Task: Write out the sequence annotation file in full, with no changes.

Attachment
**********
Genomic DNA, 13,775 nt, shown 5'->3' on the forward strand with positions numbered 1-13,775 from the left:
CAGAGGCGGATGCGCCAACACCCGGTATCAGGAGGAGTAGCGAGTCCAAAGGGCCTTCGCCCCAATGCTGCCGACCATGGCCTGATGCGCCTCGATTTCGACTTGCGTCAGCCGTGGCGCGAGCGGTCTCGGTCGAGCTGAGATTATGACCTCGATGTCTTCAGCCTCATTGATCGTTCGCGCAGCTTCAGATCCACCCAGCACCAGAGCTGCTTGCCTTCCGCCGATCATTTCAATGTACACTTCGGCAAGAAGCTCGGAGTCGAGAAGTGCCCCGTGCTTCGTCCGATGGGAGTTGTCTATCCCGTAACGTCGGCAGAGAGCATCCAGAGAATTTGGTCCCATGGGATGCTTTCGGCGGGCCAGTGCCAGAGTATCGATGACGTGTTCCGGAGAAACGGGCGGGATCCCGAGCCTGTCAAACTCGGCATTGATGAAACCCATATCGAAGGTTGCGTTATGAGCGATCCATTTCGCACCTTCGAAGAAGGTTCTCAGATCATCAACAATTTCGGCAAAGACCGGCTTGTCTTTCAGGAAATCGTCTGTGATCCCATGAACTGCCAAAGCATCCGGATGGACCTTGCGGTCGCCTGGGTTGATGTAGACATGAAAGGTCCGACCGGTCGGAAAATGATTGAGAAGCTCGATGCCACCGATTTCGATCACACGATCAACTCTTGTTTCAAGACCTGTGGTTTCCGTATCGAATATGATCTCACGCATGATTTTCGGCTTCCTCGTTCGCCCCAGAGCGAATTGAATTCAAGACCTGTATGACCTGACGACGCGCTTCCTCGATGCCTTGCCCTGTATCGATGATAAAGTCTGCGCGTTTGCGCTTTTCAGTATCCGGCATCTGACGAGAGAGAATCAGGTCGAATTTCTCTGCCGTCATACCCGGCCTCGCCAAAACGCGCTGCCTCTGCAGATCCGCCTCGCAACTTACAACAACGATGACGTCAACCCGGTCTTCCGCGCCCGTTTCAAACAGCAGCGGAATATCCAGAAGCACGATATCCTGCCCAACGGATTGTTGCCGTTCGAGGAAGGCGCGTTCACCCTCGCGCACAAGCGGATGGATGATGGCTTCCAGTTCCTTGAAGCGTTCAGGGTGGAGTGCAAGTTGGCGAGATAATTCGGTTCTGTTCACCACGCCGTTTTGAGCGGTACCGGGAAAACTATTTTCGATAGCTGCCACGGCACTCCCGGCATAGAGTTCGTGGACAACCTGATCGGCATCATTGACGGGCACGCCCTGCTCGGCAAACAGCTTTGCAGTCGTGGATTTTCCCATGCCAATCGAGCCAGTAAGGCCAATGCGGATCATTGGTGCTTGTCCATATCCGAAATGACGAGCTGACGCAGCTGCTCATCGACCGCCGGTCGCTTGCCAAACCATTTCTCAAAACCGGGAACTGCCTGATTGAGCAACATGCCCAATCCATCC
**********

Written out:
Genomic DNA, 13,775 nt, shown 5'->3' on the forward strand with positions numbered 1-13,775 from the left:
CAGAGGCGGATGCGCCAACACCCGGTATCAGGAGGAGTAGCGAGTCCAAAGGGCCTTCGCCCCAATGCTGCCGACCATGGCCTGATGCGCCTCGATTTCGACTTGCGTCAGCCGTGGCGCGAGCGGTCTCGGTCGAGCTGAGATTATGACCTCGATGTCTTCAGCCTCATTGATCGTTCGCGCAGCTTCAGATCCACCCAGCACCAGAGCTGCTTGCCTTCCGCCGATCATTTCAATGTACACTTCGGCAAGAAGCTCGGAGTCGAGAAGTGCCCCGTGCTTCGTCCGATGGGAGTTGTCTATCCCGTAACGTCGGCAGAGAGCATCCAGAGAATTTGGTCCCATGGGATGCTTTCGGCGGGCCAGTGCCAGAGTATCGATGACGTGTTCCGGAGAAACGGGCGGGATCCCGAGCCTGTCAAACTCGGCATTGATGAAACCCATATCGAAGGTTGCGTTATGAGCGATCCATTTCGCACCTTCGAAGAAGGTTCTCAGATCATCAACAATTTCGGCAAAGACCGGCTTGTCTTTCAGGAAATCGTCTGTGATCCCATGAACTGCCAAAGCATCCGGATGGACCTTGCGGTCGCCTGGGTTGATGTAGACATGAAAGGTCCGACCGGTCGGAAAATGATTGAGAAGCTCGATGCCACCGATTTCGATCACACGATCAACTCTTGTTTCAAGACCTGTGGTTTCCGTATCGAATATGATCTCACGCATGATTTTCGGCTTCCTCGTTCGCCCCAGAGCGAATTGAATTCAAGACCTGTATGACCTGACGACGCGCTTCCTCGATGCCTTGCCCTGTATCGATGATAAAGTCTGCGCGTTTGCGCTTTTCAGTATCCGGCATCTGACGAGAGAGAATCAGGTCGAATTTCTCTGCCGTCATACCCGGCCTCGCCAAAACGCGCTGCCTCTGCAGATCCGCCTCGCAACTTACAACAACGATGACGTCAACCCGGTCTTCCGCGCCCGTTTCAAACAGCAGCGGAATATCCAGAAGCACGATATCCTGCCCAACGGATTGTTGCCGTTCGAGGAAGGCGCGTTCACCCTCGCGCACAAGCGGATGGATGATGGCTTCCAGTTCCTTGAAGCGTTCAGGGTGGAGTGCAAGTTGGCGAGATAATTCGGTTCTGTTCACCACGCCGTTTTGAGCGGTACCGGGAAAACTATTTTCGATAGCTGCCACGGCACTCCCGGCATAGAGTTCGTGGACAACCTGATCGGCATCATTGACGGGCACGCCCTGCTCGGCAAACAGCTTTGCAGTCGTGGATTTTCCCATGCCAATCGAGCCAGTAAGGCCAATGCGGATCATTGGTGCTTGTCCATATCCGAAATGACGAGCTGACGCAGCTGCTCATCGACCGCCGGTCGCTTGCCAAACCATTTCTCAAAACCGGGAACTGCCTGATTGAGCAACATGCCCAATCCATCC